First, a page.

What The Health?! What you need to know about the deadly death cap mushroom

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With foraging becoming more and more popular, health experts around the globe are sounding an alarm: beware the appropriately named death cap mushrooms and other potentially lethal fungi.

In Canada, researchers have warned that the death cap, called Amanita phalloides—the world’s most poisonous mushroom —is expanding its range in British Columbia and has the potential to spread throughout the continent.

A study published in the latest issue of the B.C. Medical Journal urged people to familiarize themselves with the risks associated with consuming wild mushrooms and with the symptoms of poisoning.

Australia’s Food Safety Information Council Australia recently advised people not to pick or eat wild mushrooms in certain parts of the country, including Melbourne and rural Victoria.

Death cap mushrooms, which contain a toxic compound called amatoxin, are said to be responsible for 90 percent of all mushroom fatalities worldwide.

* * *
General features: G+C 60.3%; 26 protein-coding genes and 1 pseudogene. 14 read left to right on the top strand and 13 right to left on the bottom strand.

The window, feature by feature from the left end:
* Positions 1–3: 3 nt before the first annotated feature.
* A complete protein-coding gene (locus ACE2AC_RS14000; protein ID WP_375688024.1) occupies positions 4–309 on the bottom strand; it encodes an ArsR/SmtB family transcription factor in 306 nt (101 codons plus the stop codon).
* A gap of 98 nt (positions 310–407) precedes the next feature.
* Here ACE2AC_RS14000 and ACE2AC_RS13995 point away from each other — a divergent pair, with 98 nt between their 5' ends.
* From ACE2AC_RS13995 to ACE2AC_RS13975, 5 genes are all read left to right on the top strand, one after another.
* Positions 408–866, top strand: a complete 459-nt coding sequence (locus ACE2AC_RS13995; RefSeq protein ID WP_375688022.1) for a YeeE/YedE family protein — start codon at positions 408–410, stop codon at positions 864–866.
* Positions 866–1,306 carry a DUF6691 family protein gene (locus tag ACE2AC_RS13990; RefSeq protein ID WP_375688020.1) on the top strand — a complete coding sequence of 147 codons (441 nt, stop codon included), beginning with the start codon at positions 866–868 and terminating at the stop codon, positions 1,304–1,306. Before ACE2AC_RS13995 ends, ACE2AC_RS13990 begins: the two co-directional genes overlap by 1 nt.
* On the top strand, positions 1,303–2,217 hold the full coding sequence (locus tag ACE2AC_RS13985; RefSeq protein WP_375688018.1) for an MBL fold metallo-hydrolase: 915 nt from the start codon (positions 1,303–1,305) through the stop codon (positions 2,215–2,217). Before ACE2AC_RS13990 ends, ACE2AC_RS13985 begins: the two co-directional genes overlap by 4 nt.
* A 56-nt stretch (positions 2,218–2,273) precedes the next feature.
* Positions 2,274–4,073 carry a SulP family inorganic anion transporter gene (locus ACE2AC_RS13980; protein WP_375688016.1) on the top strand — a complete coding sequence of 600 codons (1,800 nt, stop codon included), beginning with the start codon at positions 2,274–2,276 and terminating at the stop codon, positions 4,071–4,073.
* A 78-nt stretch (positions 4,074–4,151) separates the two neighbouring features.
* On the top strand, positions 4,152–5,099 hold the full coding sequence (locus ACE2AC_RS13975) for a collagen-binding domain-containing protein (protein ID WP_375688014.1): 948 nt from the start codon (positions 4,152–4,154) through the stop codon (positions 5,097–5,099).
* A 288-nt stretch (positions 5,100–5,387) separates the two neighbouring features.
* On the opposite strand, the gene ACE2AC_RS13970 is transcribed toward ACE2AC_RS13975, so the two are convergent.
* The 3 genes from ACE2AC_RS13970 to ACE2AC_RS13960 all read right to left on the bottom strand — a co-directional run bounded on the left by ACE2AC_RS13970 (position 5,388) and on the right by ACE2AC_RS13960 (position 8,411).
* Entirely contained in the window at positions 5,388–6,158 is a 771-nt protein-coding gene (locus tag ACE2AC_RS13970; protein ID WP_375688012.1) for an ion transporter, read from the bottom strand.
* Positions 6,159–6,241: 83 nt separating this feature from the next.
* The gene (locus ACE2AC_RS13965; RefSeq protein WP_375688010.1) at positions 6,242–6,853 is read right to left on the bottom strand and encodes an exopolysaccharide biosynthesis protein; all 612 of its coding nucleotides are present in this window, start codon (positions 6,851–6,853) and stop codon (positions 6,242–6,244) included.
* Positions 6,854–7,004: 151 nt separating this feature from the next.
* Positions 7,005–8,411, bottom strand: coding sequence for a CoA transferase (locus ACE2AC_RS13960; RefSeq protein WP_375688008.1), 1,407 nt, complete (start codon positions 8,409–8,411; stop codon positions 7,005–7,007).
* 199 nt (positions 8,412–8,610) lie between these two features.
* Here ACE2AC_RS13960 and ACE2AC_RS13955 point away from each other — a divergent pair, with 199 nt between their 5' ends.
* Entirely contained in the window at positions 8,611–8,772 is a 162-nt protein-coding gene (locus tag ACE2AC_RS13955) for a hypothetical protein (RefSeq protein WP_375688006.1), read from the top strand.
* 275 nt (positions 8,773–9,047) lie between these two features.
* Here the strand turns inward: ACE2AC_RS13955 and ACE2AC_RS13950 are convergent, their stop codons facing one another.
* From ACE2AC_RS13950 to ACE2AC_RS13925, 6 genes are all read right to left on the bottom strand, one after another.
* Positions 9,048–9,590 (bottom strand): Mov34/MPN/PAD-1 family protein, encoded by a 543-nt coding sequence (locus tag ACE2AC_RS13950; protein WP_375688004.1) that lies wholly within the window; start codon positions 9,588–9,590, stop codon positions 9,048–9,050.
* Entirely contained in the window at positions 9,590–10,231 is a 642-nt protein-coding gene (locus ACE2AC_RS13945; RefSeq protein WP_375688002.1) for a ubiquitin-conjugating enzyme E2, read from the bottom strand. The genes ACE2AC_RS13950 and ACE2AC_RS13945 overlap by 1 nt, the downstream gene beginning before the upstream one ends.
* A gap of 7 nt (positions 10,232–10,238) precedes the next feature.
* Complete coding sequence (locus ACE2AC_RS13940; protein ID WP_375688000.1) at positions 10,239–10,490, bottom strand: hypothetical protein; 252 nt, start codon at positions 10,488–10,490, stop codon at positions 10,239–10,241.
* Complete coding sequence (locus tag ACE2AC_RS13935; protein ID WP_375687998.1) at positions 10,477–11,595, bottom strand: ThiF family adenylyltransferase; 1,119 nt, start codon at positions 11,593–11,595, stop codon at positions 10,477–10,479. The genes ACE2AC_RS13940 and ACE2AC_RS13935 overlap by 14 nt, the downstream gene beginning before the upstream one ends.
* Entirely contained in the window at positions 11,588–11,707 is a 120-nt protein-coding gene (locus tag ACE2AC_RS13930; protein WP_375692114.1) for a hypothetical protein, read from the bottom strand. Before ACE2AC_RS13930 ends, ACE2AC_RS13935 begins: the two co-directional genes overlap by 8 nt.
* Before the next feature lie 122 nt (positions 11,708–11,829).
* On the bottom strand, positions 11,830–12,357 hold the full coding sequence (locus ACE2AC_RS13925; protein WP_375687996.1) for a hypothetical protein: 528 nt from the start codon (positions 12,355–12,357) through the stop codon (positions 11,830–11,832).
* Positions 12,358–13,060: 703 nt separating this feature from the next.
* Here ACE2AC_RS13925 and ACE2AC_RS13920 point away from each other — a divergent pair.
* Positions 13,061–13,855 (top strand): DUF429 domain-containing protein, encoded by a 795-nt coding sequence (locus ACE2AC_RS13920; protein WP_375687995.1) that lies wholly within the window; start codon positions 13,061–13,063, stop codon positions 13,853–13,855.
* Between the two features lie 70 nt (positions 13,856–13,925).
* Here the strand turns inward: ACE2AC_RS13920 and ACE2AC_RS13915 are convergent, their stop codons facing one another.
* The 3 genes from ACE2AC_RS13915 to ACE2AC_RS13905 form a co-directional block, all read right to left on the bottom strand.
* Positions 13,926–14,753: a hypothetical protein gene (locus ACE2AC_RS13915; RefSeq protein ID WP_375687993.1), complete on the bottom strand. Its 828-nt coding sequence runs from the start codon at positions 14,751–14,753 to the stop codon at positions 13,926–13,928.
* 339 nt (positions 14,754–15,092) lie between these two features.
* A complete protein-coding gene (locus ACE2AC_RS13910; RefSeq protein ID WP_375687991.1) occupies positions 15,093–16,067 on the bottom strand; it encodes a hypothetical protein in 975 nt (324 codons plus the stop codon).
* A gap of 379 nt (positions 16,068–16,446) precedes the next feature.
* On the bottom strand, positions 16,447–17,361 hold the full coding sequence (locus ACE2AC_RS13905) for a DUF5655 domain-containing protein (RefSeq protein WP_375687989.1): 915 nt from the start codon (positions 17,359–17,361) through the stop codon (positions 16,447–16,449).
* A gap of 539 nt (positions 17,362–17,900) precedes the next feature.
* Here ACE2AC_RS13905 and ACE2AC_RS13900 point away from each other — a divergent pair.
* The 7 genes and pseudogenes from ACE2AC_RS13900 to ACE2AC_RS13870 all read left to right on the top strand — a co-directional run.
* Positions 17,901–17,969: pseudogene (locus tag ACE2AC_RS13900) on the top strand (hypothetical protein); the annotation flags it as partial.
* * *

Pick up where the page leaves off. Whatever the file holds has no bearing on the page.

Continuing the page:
Death caps can easily be mistaken for an edible species of mushroom, as seen in three cases in B.C., one fatal, among people who misidentified them, according to the BCMJ study.

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A three-year-old boy died after consuming a death cap foraged from a residential street in Victoria in 2016. In 2008, a 63-year-old woman in Vancouver was hospitalized after she consumed a death cap that she assumed was a paddy straw mushroom, and a 43-year-old man in Victoria was hospitalized in 2003 after ingesting a death cap he thought was a puffball mushroom.

“Do not eat things you have not identified with certainty as being safe,” says Paul Kroeger, a consultant for the B.C. Drug and Poison Information Centre and a founding member and past president of the Vancouver Mycological Society.

He says people may have a false perception of safety when it comes to death caps because they grow predominantly in urban areas and don’t necessarily “look” dangerous.